As the famous “Enka” (Japanese traditional ballad often sung at the bar or night spots), “another rainy day in Nagasaki” (translation) sung by “COOL 5” describes the wet and bluesy atmosphere of Nagasaki, the city is full of entertainment.
Sure enough, when I visited there (one day in October), the whole town was totally wet due to the approaching typhoon’s influence. Even in the rainy weather, you can still enjoy the various local food, One of those soul food is the Turkish Rice, but I must remind you that it is so mysterious.
First, the name is reaｌｌy a puzzle. The Turkish Rice is a mixture of Neapolitan spaghetti, Pork cutlet seasoned with Demiglace sauce and Pilaf (Dry curry can be a substitute of Pilaf) sided by Salad. That is the most common style. But we all know Turkey is an Islamic country, so eating Pork is religiously prohibited. The Pilaf has its origin in Turkish meal, so that may be a reason for the name of Turkish Rice. But it still makes me wonder….
Probably the most reasonable one is as follows. The color of those three ingredients (Pork cutlet, Pilaf and Spaghetti) looks like a French flag which is referred to “tricolor” (pronounced as TORIKOROLL) which sounds like “TORUKO” in Japanese pronunciation of Turkey. Complicated?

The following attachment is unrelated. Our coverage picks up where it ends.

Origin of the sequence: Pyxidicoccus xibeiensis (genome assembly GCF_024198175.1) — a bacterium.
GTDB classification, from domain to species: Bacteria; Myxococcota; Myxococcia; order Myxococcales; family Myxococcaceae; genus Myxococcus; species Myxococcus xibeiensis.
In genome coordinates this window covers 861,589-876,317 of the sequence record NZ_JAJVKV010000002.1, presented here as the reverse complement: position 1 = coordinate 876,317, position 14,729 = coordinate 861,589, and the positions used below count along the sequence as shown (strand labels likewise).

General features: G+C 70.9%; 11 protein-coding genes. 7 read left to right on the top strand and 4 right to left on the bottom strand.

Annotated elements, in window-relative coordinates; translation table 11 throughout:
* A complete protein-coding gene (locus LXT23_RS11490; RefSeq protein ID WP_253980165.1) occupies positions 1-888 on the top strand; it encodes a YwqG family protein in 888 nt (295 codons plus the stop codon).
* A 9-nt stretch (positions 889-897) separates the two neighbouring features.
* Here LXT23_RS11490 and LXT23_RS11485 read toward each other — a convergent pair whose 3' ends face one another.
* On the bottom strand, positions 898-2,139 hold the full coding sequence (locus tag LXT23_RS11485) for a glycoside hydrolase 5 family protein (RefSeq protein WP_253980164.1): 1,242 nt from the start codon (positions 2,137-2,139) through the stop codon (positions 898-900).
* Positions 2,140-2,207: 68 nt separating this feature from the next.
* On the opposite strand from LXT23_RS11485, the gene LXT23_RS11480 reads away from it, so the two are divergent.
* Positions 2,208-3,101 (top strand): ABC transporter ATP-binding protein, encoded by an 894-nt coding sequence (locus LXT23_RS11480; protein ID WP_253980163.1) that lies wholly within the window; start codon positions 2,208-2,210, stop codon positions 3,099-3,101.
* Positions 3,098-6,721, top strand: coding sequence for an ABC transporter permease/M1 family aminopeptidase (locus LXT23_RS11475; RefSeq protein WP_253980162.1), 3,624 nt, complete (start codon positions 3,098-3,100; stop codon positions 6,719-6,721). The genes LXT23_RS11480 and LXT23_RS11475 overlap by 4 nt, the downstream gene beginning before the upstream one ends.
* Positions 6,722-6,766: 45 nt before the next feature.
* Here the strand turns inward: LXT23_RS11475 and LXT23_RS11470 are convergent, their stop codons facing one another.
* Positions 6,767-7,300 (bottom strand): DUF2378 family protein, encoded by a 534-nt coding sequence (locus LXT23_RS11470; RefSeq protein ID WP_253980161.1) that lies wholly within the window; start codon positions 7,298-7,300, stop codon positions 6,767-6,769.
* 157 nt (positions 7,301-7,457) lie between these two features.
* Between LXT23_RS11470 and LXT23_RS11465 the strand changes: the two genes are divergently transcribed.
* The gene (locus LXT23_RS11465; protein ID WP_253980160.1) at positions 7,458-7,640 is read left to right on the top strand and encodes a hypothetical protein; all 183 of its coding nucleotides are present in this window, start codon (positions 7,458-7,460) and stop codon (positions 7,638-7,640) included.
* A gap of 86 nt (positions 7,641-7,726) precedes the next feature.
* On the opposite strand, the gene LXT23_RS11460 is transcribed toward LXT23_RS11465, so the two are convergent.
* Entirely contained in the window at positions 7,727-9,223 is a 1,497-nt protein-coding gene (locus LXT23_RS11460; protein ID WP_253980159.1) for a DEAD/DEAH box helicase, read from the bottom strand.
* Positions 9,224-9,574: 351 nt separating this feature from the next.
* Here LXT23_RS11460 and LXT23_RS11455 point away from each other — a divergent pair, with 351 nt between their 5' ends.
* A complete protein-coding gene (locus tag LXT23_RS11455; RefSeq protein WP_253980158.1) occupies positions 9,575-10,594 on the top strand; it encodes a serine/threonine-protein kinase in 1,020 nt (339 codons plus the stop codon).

In reality, nobody knows for sure how the name was given. But the one thing for sure is that Nagasaki is well known for crossover cultural. Even in the period of national seclusion in the Edo period starting from the 17th century and continued until the “Black ship“ from the USA woke up the peaceful sleep, the city has taken a leadership in cross-culture. There are many restaurants in the city offering Turkish Rice. The one I visited was “Tsuru-chan” which is heralded as the first cafe in Kyushu back in 1925. You can enjoy the meal in a classic atmosphere.